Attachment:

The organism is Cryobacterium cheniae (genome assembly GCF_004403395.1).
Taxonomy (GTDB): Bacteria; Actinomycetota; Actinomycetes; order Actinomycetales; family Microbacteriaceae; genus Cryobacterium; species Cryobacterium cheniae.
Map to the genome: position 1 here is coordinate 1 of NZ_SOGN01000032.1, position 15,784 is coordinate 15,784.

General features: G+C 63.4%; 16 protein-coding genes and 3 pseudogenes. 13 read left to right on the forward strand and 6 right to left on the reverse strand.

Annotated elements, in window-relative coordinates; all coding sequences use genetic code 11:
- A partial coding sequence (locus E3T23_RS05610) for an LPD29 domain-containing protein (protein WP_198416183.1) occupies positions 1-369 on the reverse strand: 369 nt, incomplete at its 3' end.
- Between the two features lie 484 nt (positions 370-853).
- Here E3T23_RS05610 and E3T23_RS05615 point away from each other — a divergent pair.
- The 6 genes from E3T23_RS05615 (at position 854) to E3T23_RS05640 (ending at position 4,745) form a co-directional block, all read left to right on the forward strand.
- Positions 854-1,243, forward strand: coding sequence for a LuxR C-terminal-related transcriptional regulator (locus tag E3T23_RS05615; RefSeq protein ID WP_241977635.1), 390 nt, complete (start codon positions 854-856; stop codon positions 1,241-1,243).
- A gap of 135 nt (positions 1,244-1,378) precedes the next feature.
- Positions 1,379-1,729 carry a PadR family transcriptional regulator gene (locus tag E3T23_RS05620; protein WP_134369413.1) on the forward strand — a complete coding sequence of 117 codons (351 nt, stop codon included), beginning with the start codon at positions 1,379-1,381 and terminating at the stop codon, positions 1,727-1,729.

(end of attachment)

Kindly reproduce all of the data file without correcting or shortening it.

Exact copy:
The organism is Cryobacterium cheniae (genome assembly GCF_004403395.1).
Taxonomy (GTDB): Bacteria; Actinomycetota; Actinomycetes; order Actinomycetales; family Microbacteriaceae; genus Cryobacterium; species Cryobacterium cheniae.
Map to the genome: position 1 here is coordinate 1 of NZ_SOGN01000032.1, position 15,784 is coordinate 15,784.

General features: G+C 63.4%; 16 protein-coding genes and 3 pseudogenes. 13 read left to right on the forward strand and 6 right to left on the reverse strand.

Annotated elements, in window-relative coordinates; all coding sequences use genetic code 11:
- A partial coding sequence (locus E3T23_RS05610) for an LPD29 domain-containing protein (protein WP_198416183.1) occupies positions 1-369 on the reverse strand: 369 nt, incomplete at its 3' end.
- Between the two features lie 484 nt (positions 370-853).
- Here E3T23_RS05610 and E3T23_RS05615 point away from each other — a divergent pair.
- The 6 genes from E3T23_RS05615 (at position 854) to E3T23_RS05640 (ending at position 4,745) form a co-directional block, all read left to right on the forward strand.
- Positions 854-1,243, forward strand: coding sequence for a LuxR C-terminal-related transcriptional regulator (locus tag E3T23_RS05615; RefSeq protein ID WP_241977635.1), 390 nt, complete (start codon positions 854-856; stop codon positions 1,241-1,243).
- A gap of 135 nt (positions 1,244-1,378) precedes the next feature.
- Positions 1,379-1,729 carry a PadR family transcriptional regulator gene (locus tag E3T23_RS05620; protein WP_134369413.1) on the forward strand — a complete coding sequence of 117 codons (351 nt, stop codon included), beginning with the start codon at positions 1,379-1,381 and terminating at the stop codon, positions 1,727-1,729.